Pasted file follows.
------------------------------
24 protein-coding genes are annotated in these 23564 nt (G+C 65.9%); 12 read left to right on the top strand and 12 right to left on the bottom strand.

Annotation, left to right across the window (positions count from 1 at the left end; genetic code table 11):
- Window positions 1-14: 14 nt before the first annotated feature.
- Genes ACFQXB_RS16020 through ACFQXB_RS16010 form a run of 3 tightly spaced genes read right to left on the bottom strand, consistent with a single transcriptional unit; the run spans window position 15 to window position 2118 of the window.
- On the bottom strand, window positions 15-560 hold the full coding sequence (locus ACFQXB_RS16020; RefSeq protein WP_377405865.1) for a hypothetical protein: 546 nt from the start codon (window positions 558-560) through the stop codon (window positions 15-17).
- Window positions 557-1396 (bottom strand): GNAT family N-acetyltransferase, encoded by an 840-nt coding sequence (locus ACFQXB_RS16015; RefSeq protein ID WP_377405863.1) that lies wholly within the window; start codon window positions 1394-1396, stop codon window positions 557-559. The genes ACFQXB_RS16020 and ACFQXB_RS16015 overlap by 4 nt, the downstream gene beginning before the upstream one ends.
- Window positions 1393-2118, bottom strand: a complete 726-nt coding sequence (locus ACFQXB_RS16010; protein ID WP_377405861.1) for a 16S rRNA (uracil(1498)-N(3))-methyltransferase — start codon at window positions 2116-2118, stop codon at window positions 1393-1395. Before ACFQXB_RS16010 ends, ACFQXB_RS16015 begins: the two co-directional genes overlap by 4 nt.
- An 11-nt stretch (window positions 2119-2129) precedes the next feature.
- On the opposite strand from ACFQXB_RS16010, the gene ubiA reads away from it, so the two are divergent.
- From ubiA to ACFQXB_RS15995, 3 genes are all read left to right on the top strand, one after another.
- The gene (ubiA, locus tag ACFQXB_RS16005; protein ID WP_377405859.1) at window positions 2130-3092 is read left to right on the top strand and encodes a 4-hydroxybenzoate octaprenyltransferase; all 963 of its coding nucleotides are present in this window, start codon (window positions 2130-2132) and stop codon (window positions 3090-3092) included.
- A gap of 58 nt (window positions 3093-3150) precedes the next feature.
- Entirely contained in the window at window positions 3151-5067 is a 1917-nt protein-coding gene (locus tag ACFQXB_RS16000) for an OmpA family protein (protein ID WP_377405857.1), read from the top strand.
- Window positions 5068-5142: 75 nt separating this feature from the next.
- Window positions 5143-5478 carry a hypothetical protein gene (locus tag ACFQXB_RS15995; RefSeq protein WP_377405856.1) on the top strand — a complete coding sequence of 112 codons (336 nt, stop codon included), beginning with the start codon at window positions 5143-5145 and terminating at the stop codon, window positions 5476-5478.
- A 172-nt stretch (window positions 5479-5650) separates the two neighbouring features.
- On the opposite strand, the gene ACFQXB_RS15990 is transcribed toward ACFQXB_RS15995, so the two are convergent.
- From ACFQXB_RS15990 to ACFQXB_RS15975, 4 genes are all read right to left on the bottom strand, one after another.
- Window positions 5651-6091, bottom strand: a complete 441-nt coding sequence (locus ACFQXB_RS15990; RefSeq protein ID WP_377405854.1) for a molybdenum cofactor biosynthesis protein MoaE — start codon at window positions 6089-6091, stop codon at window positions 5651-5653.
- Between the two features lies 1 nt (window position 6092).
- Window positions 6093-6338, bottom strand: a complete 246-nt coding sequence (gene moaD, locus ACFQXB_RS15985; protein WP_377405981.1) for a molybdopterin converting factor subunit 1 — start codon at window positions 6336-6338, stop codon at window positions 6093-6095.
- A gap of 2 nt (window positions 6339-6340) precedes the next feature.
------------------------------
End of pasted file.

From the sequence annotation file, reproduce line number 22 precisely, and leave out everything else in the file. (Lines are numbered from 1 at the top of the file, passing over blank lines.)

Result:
- A gap of 2 nt (window positions 6339-6340) precedes the next feature.